It’s now official: Mikheil Saakashvili is the president of Georgia for the next term. In a 7 to 6 vote, the Central Election Commission of Georgia has declared Saakashvili the victor of the January 5 snap presidential election. According to the CEC, Saakashvili has received 53.5% of the vote; the most successful candidate from the opposition camp, Levan Gachechiladze, came in second with 25.7%.
The opposition now claims — and these claims sound very credible — that the poll results have been rigged to spare Saakashili from running against Gachechiladze in the second round. But even Saakashvili’s critics would be hard-pressed to deny that he’s still the most popular politician in Georgia. Having lost ground to the opposition in Tbilisi, Saakashvili keeps drawing significant support in the rural areas. This support would have invariably ensured his a win in any run-off vote.
President Bush has already congratulated Saakashvili, humiliating the opposition and making meaningless the protest rallies they’re launching in Tbilisi. It’s quite conceivable, though, that hungry-for-attention opposition leaders will keep going with the protests until at least January 20, the inauguration day, when Tbilisi will be filled with foreign luminaries.
So, why all this fuss about Misha?
Georgia’s presidential elections closely followed the pattern typical for countries in the post-Soviet space: a genuinely popular national leader — an economic liberal with an unmistakable authoritarian streak — wins presidential elections amid heavy use of the notorious "administrative resource", dominance of the state-owned TV, and lack of coherent opposition. Conceptually, Saakashvili is not very different from other successful post-Soviet leaders, such as Russia’s Vladimir Putin or Kazakhstan’s Nursultan Nazarbayev.
The fuss about Saakashvili is because he was marketed very differently in the West. In 2005, President Bush, impressed with Saakashvili’s pro-Western rhetoric, called Georgia "a beacon of liberty." Two United States Senators, Hillary Clinton (D-NY) and John McCain (R-AZ) have made fools of themselves by nominating Saakashvili for the Nobel Peace Prize. So much for the "experience" in foreign policy both claim to have in the 2008 presidential race.
The first blow to Saakashvili’s image of a perfect democrat came in November when riot police equipped with tear gas and batons were sent to disperse what was called a peaceful anti-government demonstration. The shock from Saakashvili’s actions was so severe that the Western media — unwilling as ever to look into the essence of things — has overlooked the fact that the "peaceful demonstration" was a deliberate provocation orchestrated by the opposition concerned that the street protests began losing steam.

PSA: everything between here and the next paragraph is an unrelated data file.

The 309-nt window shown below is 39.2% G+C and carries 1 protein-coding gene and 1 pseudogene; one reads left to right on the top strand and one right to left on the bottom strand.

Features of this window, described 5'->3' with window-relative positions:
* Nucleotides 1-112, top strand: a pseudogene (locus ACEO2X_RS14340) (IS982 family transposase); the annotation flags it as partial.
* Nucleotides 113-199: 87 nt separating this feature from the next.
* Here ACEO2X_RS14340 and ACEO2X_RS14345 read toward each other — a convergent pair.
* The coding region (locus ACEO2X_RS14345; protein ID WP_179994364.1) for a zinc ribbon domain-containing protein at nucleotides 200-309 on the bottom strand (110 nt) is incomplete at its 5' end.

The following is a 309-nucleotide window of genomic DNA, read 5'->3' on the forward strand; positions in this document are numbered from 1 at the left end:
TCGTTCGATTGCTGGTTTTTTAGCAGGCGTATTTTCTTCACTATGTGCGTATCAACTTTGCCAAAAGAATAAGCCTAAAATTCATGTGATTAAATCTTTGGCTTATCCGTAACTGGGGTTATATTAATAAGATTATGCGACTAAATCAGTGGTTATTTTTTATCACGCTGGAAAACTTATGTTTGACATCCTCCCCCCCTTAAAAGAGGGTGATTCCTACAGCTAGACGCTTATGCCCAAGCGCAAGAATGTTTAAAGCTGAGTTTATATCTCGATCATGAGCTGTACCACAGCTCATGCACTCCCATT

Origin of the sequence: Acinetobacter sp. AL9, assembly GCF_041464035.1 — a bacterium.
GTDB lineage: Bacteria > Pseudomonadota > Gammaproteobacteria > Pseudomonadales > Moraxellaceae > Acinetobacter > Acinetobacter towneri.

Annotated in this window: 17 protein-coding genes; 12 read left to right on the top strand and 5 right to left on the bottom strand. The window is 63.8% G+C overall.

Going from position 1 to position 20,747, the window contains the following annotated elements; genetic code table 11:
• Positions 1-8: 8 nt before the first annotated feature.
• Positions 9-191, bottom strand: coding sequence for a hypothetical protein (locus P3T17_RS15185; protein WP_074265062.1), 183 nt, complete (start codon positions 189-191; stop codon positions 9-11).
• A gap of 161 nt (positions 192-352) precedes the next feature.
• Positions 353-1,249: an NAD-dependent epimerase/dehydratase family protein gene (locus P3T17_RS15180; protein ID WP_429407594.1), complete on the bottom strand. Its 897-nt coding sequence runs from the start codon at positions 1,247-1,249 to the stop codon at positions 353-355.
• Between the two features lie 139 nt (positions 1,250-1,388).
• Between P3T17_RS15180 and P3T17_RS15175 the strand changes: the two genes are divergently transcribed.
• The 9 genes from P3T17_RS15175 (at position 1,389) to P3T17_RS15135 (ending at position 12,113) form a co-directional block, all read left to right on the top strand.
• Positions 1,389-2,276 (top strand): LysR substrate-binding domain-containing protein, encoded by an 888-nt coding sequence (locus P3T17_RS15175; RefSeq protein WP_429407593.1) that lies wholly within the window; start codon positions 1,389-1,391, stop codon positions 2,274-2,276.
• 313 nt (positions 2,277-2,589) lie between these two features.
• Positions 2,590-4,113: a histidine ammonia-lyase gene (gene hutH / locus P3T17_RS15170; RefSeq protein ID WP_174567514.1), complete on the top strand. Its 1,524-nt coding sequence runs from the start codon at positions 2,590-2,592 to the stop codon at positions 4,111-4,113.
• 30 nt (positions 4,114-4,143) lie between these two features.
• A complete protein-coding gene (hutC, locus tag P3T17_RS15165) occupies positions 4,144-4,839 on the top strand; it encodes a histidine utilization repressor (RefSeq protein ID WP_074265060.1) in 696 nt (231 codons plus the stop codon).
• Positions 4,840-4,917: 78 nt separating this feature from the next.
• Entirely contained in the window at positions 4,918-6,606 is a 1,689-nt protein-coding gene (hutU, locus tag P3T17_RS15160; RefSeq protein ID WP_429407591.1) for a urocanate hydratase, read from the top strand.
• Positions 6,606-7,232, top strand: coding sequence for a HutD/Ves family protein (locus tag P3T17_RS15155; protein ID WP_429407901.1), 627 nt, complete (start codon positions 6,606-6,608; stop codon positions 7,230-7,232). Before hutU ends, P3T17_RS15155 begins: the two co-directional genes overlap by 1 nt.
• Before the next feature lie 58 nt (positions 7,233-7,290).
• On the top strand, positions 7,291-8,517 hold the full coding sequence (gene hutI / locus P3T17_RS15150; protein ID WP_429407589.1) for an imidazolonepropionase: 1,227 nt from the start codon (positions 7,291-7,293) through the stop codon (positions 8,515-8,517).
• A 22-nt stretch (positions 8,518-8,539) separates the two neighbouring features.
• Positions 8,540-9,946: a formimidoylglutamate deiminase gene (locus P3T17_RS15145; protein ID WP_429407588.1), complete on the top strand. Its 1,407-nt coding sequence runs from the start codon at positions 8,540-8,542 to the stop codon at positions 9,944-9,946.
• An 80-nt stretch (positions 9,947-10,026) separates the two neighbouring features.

Then came the snap election and accusations that they had been falsified.
So what? Why should the Bush administration stop its love affair with Saakashvili?
Nothing that Saakashvili has done in the distant or recent past negates his attractiveness to Washington: he’s pro-American, pro-NATO (in a referendum that was held simultaneously with the presidential election, more than 70% of voters approved plans for Georgia to join NATO), anti-Russia, and anti-Putin. Besides, he studied in the United States and speaks fluent English.
(When assessing the credentials of foreign leaders, American elites pay extraordinary, if somewhat misplaced, attention to the fact that someone got his or her degree in the United States. That explains why the late Benazir Bhutto, a Harvard graduate, was always considered more "democratic" than Nawaz Sharif, who received his law degree from the University of Punjab. That also accounts for the excitement many in Washington felt about General Kayani replacing Pervez Musharraf as a new Pakistani Army Chief: Kayani’s professional career includes repeated military training in the U.S.)
So, for as long as Saakashvili keeps being our man in Tbilisi, Georgia will continue to shine as a "beacon of liberty."
And leave to the OSCE observers — with their unmatched capability of calling white black, black white, and gray … well, it depends — the dirty job of explaining why the January 5 election "was … consistent with most international standards for democratic elections" despite "a lack of trust and pervasive allegations of violations."